A Defense of Nicolas Cage, or Why It’s Okay to Like Stuff
This is something that’s been kicking around in my head for a while, and some recent articles I’ve read have brought it to mind again.
Pixar recently released Cars 2, a sequel to their 2006 film Cars, about the adventures of a group of anthropomorphic automobiles voiced by Owen Wilson and Larry the Cable Guy, among others. Now, I haven’t seen Cars 2, although I probably will eventually. I found the first one to be a bit stock and uninspired, plotwise, although there were some genuinely clever puns and sight gags using the car theme. But I’ve already been reading review after review slamming Cars 2 for being a sellout, crappy Larry the Cable Guy vehicle (no pun intended) which “threatened to break Pixar’s quality streak” and “feels like a betrayal.” The thing is, I’ve been seeing these same thoughts for months, long before the movie even hit preview screens. It seems like a fair amount of people decided a long time ago that the inclusion of Larry the Cable Guy was an unforgivable offense.
I’m no fan of Larry the Cable Guy, or most of the Blue Collar Comedy tour in general. But I don’t think people have given Cars 2 a fair shake, which brings me to my main point. Since the rise of the internet, blogging, and social media in general, a mob mentality has developed which decides that based on one or two elements, a work should be written off. Obviously I’m not against forming opinions, since everybody needs some system to decide what to spend money on and what to skip. But this identification of easy targets leaves a bad taste in my mouth. For your convenience, I’ve listed a couple of the big ones below:
- The films of Michael Bay
- Superman as a character
- Taco Bell
- Nicolas Cage
I’m going to focus on Nicolas Cage, because I feel he gets the most undeserved hate. There are tons of Facebook groups, message boards and websites decrying Nicolas Cage as the worst actor who has ever lived, and which constantly post links to boycotts of his films and petitions to blacklist him in Hollywood. Make no mistake, Nicolas Cage is not my favorite actor, or someone I would nominate as one of the best out there. But Nicolas Cage has garnered Academy Awards and Nominations for his roles in films like Leaving Los Vegas and Adaptation. He’s received a lot of praise for fun summer movies like National Treasure and Matchstick Men. Roger Ebert has repeatedly listed him as (in his opinion) one of the great Hollywood actors. To quote Ebert, “He always seems so earnest. However improbable his character, he never winks at the audience. He is committed to the character with every atom and plays him as if he were him.” Calling him the worst actor of all time for things like Ghost Rider or The Wicker Man is like saying Brad Pitt is a hack for Ocean’s Twelve and MegaMind. If you don’t like Nicolas Cage, that’s fine. If you don’t want to spend money or time on his films, that’s fine. But this drum beat of “Nicolas Cage ruins all things forever” is just idiotic hyperbole.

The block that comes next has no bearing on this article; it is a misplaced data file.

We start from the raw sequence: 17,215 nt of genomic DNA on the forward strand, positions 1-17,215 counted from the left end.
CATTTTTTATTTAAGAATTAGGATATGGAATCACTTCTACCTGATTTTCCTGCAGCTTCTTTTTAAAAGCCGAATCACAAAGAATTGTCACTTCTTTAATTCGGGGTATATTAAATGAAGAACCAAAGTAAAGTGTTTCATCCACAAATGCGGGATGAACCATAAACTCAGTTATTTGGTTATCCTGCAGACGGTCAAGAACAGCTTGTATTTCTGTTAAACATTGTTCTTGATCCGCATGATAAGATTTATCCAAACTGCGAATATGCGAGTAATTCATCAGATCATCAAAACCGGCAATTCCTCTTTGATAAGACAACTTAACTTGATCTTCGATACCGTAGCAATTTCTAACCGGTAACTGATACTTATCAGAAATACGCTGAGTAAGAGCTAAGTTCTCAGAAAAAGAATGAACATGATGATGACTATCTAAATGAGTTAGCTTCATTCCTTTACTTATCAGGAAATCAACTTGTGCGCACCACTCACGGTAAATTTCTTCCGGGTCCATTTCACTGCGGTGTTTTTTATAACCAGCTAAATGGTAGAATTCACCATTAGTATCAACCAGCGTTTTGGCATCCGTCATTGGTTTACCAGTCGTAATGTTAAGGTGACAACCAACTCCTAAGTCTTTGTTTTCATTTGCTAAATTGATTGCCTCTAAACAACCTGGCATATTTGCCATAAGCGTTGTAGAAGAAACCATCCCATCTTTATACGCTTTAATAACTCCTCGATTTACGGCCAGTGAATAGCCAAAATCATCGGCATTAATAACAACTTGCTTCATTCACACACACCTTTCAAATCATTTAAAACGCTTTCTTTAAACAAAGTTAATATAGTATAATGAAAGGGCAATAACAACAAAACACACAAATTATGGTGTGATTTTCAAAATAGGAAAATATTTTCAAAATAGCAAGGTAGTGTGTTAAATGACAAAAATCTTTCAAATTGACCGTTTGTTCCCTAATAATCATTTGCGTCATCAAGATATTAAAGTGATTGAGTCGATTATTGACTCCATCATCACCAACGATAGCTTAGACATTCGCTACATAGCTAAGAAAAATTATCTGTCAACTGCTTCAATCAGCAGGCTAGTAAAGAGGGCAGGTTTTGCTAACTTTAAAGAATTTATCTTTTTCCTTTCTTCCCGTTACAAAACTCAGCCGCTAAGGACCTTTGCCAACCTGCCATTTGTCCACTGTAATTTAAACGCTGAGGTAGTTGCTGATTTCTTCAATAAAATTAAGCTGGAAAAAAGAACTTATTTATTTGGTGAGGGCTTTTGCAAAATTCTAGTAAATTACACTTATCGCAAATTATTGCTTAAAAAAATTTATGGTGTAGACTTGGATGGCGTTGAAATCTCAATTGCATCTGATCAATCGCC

It reminds me of the Transformers review up on ComicsAlliance. I really like most of the articles by Chris Sims, and a lot of the points that he makes are valid (and pretty funny). But he went into the movie with his mind made up that Transformers are stupid, Michael Bay is stupid, and that the movie was going to be stupid (he says as much). If you decide ahead of time that you’re going to hate something, nothing can force you to enjoy it. A personal example: if you had told ten-year old me that I would watch King of the Hill on a regular basis, I straight up wouldn’t have believed you. King of the Hill is that stupid redneck show that comes on after The Simpsons!! But after giving it a chance, I discovered it was actually a smart, well-written comedy series with relatable characters and enjoyable stories.
I guess what I’m saying here, more generally, is that knee-jerk reactions that anything is the best or worst or its kind ever are unfounded, and jumping to extreme conclusions and judging works without experiencing them or giving them a fair chance is really only hurting you in the long run. While it’s fun to hate on things (I will be the first to admit that), overuse of canned opinions like that leads you to a rut where a movie or a song or a TV series can never be more than the sum of its parts. So go see Cars 2. Go see Transformers: Dark of the Moon. They might still suck. But they also might surprise you, if you let them.